Who will we be when we are free? I have found something like a Palestinian in Darwish’s 2006 self-elegy, In the Presence of Absence (masterfully translated by the Iraqi poet, novelist, and scholar Sinan Antoon — witness our exiles fuse and lay bare all of our wounds, and power!). Is Palestinianness a feeling? “He who was born in a country that does not exist…does not exist either. If you say, metaphorically, that you are from no place, you are told: There is no place for no place.” Exile renders us placeless, and yet: are we not reflections of one another, for one other, our Palestinianness always an invented set of relations we deploy to understand who we are? How might we embrace our own invention, from the catastrophe, in order to craft our futures? Our exile reveals where we are absent, but we have always been able to see one another and our relations. We must also know one another as layered and contradictory. Our future selves are always in the making. We make space for new reflections every day. Our futures are in us. We are our own futures.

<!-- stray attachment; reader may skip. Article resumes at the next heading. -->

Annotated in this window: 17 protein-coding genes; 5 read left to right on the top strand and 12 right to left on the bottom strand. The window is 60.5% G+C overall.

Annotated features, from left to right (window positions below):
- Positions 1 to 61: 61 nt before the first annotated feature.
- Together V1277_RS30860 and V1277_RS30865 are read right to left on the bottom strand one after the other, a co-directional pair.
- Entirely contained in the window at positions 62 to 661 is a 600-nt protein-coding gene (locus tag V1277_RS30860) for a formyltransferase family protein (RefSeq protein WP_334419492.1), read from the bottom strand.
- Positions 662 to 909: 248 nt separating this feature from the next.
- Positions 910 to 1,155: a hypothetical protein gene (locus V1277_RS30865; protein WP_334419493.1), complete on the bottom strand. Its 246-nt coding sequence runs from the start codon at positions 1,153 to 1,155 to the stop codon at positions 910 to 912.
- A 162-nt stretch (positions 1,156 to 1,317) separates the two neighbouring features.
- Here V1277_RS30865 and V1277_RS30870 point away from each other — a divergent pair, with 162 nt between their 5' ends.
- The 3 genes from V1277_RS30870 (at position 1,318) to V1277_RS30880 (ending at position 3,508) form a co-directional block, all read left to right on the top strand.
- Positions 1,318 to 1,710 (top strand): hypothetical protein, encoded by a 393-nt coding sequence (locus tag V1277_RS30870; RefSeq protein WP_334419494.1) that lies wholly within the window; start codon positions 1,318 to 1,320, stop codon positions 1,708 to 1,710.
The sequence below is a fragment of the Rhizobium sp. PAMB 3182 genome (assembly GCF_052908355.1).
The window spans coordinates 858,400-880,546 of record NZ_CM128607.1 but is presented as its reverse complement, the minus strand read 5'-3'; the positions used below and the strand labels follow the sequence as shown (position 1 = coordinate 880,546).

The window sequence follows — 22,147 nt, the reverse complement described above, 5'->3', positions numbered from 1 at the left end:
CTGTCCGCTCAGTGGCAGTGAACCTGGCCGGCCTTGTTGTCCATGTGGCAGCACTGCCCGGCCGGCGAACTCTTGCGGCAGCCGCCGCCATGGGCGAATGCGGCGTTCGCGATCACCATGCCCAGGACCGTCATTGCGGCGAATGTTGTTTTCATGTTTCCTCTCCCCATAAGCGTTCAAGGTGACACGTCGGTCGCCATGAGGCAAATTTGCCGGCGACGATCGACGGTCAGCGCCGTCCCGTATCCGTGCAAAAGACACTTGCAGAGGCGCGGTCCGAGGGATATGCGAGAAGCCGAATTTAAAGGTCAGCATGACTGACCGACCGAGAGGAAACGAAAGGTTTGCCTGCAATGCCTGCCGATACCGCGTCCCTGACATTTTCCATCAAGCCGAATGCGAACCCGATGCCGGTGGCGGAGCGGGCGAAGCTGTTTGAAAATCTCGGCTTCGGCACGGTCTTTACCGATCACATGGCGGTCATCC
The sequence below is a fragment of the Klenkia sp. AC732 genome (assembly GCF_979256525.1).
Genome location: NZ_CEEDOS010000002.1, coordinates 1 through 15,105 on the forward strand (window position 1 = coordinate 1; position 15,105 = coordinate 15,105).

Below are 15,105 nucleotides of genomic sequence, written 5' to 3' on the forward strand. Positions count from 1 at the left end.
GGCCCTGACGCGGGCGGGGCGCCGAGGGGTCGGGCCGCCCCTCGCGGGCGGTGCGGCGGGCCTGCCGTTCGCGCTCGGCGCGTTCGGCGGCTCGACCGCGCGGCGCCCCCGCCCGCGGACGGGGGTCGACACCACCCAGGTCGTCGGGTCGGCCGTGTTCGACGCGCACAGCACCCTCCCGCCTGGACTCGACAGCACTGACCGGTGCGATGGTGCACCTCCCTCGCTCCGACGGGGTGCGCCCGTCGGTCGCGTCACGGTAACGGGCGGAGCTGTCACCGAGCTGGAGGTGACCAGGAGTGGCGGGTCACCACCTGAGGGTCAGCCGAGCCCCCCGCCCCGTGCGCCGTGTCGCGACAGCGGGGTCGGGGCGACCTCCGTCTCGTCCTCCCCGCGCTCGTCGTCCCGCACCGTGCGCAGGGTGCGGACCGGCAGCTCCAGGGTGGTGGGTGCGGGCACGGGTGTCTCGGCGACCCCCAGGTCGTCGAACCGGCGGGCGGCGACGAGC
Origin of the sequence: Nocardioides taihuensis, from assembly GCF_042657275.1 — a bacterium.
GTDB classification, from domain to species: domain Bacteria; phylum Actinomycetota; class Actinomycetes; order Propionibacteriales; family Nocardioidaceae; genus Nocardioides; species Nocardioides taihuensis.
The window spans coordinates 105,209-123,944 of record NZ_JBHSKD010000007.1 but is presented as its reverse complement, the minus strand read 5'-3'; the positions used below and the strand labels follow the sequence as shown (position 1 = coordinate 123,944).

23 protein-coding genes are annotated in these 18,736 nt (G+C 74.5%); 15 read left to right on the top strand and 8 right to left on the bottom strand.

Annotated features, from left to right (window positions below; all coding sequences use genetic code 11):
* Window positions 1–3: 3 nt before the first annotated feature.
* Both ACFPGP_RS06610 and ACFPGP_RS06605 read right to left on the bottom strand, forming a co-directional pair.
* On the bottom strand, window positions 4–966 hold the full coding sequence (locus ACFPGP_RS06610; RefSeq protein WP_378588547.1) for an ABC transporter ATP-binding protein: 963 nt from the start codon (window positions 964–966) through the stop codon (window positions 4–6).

Darwish contends that our poetry is not beholden to the Nakba, and yet: has this poetry not also continuously given us our name? “Palestinian,” a lyric of life, also enduring. We name ourselves in the face of being unnamed every day! Let us to continue to name ourselves, and invest in this naming — our name — our future, free, not only of our catastrophe, but from the amputation of ourselves, our Palestinianness, our plurality. “What will you write without exile? What will you write without the occupation?” Darwish responds, without hesitation: “I will write better.” We need not “apologize for an existence which has not yet come into being.” Who we have become in the midst of our enduring catastrophe, signaled by Zurayk as our estrangements made plain, is the thought. It is we all who are the thinkers. And to know ourselves as Palestinians, we must think beyond our Being. We will think better when we do not presume that our commonality, as Palestinians formed in catastrophe, has remained common. We have been unequivocally estranged from a place, but we may exercise our future freedom by also recognizing the instruments and costs of our estrangements from one another.